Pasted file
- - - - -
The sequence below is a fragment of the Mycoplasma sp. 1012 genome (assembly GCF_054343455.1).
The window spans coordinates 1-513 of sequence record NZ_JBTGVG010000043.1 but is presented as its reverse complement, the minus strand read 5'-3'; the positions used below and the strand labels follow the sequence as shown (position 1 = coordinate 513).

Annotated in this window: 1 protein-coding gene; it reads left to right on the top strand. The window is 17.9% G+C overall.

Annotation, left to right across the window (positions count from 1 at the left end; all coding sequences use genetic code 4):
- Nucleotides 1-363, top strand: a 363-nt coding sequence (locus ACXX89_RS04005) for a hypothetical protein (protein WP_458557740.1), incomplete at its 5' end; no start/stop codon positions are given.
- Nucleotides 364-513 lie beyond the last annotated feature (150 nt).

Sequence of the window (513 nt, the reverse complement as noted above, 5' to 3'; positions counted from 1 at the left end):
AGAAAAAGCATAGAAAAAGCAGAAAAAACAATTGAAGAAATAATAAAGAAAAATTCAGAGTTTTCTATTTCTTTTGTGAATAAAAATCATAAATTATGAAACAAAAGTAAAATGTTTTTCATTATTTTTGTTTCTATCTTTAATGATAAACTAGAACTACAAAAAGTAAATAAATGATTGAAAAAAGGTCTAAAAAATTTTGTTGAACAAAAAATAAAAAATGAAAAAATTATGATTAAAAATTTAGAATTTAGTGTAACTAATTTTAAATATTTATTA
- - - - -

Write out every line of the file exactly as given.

The sequence below is a fragment of the Mycoplasma sp. 1012 genome (assembly GCF_054343455.1).
The window spans coordinates 1-513 of sequence record NZ_JBTGVG010000043.1 but is presented as its reverse complement, the minus strand read 5'-3'; the positions used below and the strand labels follow the sequence as shown (position 1 = coordinate 513).

Annotated in this window: 1 protein-coding gene; it reads left to right on the top strand. The window is 17.9% G+C overall.

Annotation, left to right across the window (positions count from 1 at the left end; all coding sequences use genetic code 4):
- Nucleotides 1-363, top strand: a 363-nt coding sequence (locus ACXX89_RS04005) for a hypothetical protein (protein WP_458557740.1), incomplete at its 5' end; no start/stop codon positions are given.
- Nucleotides 364-513 lie beyond the last annotated feature (150 nt).

Sequence of the window (513 nt, the reverse complement as noted above, 5' to 3'; positions counted from 1 at the left end):
AGAAAAAGCATAGAAAAAGCAGAAAAAACAATTGAAGAAATAATAAAGAAAAATTCAGAGTTTTCTATTTCTTTTGTGAATAAAAATCATAAATTATGAAACAAAAGTAAAATGTTTTTCATTATTTTTGTTTCTATCTTTAATGATAAACTAGAACTACAAAAAGTAAATAAATGATTGAAAAAAGGTCTAAAAAATTTTGTTGAACAAAAAATAAAAAATGAAAAAATTATGATTAAAAATTTAGAATTTAGTGTAACTAATTTTAAATATTTATTA